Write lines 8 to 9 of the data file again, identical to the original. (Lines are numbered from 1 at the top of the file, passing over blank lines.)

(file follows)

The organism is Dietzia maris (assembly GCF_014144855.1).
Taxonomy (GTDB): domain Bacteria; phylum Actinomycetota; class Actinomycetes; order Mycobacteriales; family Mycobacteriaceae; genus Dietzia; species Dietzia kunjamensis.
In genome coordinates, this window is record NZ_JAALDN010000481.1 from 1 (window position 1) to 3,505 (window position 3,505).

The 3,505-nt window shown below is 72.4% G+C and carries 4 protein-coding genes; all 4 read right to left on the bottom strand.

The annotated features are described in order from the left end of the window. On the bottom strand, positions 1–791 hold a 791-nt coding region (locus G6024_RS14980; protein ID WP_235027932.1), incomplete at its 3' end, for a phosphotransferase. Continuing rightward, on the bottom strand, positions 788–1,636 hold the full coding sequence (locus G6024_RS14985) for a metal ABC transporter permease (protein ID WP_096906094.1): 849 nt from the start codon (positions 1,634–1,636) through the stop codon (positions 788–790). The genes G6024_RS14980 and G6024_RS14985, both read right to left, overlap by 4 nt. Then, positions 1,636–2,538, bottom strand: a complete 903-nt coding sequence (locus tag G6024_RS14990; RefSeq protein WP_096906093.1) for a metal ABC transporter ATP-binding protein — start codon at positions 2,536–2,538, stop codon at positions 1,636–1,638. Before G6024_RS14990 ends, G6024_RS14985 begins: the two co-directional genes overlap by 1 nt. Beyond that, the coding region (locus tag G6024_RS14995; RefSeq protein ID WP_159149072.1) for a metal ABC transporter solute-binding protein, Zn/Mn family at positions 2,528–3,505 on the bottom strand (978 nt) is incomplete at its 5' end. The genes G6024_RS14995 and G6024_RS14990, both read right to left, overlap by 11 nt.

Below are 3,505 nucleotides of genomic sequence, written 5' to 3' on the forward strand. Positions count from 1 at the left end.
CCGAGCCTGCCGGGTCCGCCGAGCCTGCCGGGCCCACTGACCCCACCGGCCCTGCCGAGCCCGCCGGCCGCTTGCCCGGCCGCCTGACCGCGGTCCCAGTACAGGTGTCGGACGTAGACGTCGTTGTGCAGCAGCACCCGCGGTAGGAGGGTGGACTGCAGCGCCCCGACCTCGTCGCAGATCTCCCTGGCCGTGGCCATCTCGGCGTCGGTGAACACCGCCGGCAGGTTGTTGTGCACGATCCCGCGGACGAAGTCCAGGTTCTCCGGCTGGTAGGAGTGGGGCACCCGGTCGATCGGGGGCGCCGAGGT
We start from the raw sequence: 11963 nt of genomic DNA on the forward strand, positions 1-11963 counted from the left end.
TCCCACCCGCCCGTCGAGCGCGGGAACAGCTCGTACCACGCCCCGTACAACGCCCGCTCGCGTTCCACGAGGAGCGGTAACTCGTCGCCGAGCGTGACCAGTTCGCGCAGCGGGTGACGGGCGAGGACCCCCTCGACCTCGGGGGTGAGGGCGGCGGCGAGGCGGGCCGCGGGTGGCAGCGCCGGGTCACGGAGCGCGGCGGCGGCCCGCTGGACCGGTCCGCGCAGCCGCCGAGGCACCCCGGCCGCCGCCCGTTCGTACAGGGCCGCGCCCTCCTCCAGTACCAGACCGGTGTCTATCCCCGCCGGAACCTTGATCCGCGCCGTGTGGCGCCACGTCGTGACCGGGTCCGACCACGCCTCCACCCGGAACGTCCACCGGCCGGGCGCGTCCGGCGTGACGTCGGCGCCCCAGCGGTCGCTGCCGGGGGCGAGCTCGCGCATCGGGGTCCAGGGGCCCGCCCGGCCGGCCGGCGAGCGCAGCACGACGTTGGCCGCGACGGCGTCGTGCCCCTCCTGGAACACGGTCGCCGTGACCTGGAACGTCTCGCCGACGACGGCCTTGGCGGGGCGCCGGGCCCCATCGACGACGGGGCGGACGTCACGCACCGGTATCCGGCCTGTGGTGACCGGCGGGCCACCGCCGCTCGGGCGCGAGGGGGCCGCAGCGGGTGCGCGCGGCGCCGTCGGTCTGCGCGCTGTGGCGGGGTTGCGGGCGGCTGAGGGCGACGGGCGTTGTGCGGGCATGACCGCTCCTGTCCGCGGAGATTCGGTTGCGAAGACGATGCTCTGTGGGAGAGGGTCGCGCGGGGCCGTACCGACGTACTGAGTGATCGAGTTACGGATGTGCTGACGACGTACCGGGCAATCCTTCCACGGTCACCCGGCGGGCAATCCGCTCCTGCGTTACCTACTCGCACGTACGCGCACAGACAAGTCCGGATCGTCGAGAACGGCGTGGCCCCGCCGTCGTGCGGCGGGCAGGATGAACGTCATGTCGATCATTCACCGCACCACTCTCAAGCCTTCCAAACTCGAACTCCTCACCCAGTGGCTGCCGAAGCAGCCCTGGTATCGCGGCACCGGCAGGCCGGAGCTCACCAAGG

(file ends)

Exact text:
We start from the raw sequence: 11963 nt of genomic DNA on the forward strand, positions 1-11963 counted from the left end.
TCCCACCCGCCCGTCGAGCGCGGGAACAGCTCGTACCACGCCCCGTACAACGCCCGCTCGCGTTCCACGAGGAGCGGTAACTCGTCGCCGAGCGTGACCAGTTCGCGCAGCGGGTGACGGGCGAGGACCCCCTCGACCTCGGGGGTGAGGGCGGCGGCGAGGCGGGCCGCGGGTGGCAGCGCCGGGTCACGGAGCGCGGCGGCGGCCCGCTGGACCGGTCCGCGCAGCCGCCGAGGCACCCCGGCCGCCGCCCGTTCGTACAGGGCCGCGCCCTCCTCCAGTACCAGACCGGTGTCTATCCCCGCCGGAACCTTGATCCGCGCCGTGTGGCGCCACGTCGTGACCGGGTCCGACCACGCCTCCACCCGGAACGTCCACCGGCCGGGCGCGTCCGGCGTGACGTCGGCGCCCCAGCGGTCGCTGCCGGGGGCGAGCTCGCGCATCGGGGTCCAGGGGCCCGCCCGGCCGGCCGGCGAGCGCAGCACGACGTTGGCCGCGACGGCGTCGTGCCCCTCCTGGAACACGGTCGCCGTGACCTGGAACGTCTCGCCGACGACGGCCTTGGCGGGGCGCCGGGCCCCATCGACGACGGGGCGGACGTCACGCACCGGTATCCGGCCTGTGGTGACCGGCGGGCCACCGCCGCTCGGGCGCGAGGGGGCCGCAGCGGGTGCGCGCGGCGCCGTCGGTCTGCGCGCTGTGGCGGGGTTGCGGGCGGCTGAGGGCGACGGGCGTTGTGCGGGCATGACCGCTCCTGTCCGCGGAGATTCGGTTGCGAAGACGATGCTCTGTGGGAGAGGGTCGCGCGGGGCCGTACCGACGTACTGAGTGATCGAGTTACGGATGTGCTGACGACGTACCGGGCAATCCTTCCACGGTCACCCGGCGGGCAATCCGCTCCTGCGTTACCTACTCGCACGTACGCGCACAGACAAGTCCGGATCGTCGAGAACGGCGTGGCCCCGCCGTCGTGCGGCGGGCAGGATGAACGTCATGTCGATCATTCACCGCACCACTCTCAAGCCTTCCAAACTCGAACTCCTCACCCAGTGGCTGCCGAAGCAGCCCTGGTATCGCGGCACCGGCAGGCCGGAGCTCACCAAGG